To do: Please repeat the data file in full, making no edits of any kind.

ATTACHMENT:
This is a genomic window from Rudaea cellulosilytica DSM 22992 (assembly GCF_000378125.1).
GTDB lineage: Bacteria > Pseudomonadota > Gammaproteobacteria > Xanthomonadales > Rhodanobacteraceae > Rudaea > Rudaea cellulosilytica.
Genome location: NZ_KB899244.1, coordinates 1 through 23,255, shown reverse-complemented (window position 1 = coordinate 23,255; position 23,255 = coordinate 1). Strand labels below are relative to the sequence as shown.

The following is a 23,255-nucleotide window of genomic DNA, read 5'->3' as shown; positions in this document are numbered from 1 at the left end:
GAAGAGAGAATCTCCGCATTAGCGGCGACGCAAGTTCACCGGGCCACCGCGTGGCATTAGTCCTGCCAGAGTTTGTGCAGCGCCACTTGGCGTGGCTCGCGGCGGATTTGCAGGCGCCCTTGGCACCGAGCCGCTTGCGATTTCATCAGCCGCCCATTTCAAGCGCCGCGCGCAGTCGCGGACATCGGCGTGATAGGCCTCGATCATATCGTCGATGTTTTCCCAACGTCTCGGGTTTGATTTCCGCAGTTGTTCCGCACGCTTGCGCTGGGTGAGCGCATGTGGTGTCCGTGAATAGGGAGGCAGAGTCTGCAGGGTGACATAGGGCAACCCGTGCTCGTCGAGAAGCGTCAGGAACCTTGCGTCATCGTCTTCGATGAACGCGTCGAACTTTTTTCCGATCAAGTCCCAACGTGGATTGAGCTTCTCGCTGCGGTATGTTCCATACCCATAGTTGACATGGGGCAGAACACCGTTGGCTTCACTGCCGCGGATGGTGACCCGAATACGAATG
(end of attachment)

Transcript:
This is a genomic window from Rudaea cellulosilytica DSM 22992 (assembly GCF_000378125.1).
GTDB lineage: Bacteria > Pseudomonadota > Gammaproteobacteria > Xanthomonadales > Rhodanobacteraceae > Rudaea > Rudaea cellulosilytica.
Genome location: NZ_KB899244.1, coordinates 1 through 23,255, shown reverse-complemented (window position 1 = coordinate 23,255; position 23,255 = coordinate 1). Strand labels below are relative to the sequence as shown.

The following is a 23,255-nucleotide window of genomic DNA, read 5'->3' as shown; positions in this document are numbered from 1 at the left end:
GAAGAGAGAATCTCCGCATTAGCGGCGACGCAAGTTCACCGGGCCACCGCGTGGCATTAGTCCTGCCAGAGTTTGTGCAGCGCCACTTGGCGTGGCTCGCGGCGGATTTGCAGGCGCCCTTGGCACCGAGCCGCTTGCGATTTCATCAGCCGCCCATTTCAAGCGCCGCGCGCAGTCGCGGACATCGGCGTGATAGGCCTCGATCATATCGTCGATGTTTTCCCAACGTCTCGGGTTTGATTTCCGCAGTTGTTCCGCACGCTTGCGCTGGGTGAGCGCATGTGGTGTCCGTGAATAGGGAGGCAGAGTCTGCAGGGTGACATAGGGCAACCCGTGCTCGTCGAGAAGCGTCAGGAACCTTGCGTCATCGTCTTCGATGAACGCGTCGAACTTTTTTCCGATCAAGTCCCAACGTGGATTGAGCTTCTCGCTGCGGTATGTTCCATACCCATAGTTGACATGGGGCAGAACACCGTTGGCTTCACTGCCGCGGATGGTGACCCGAATACGAATG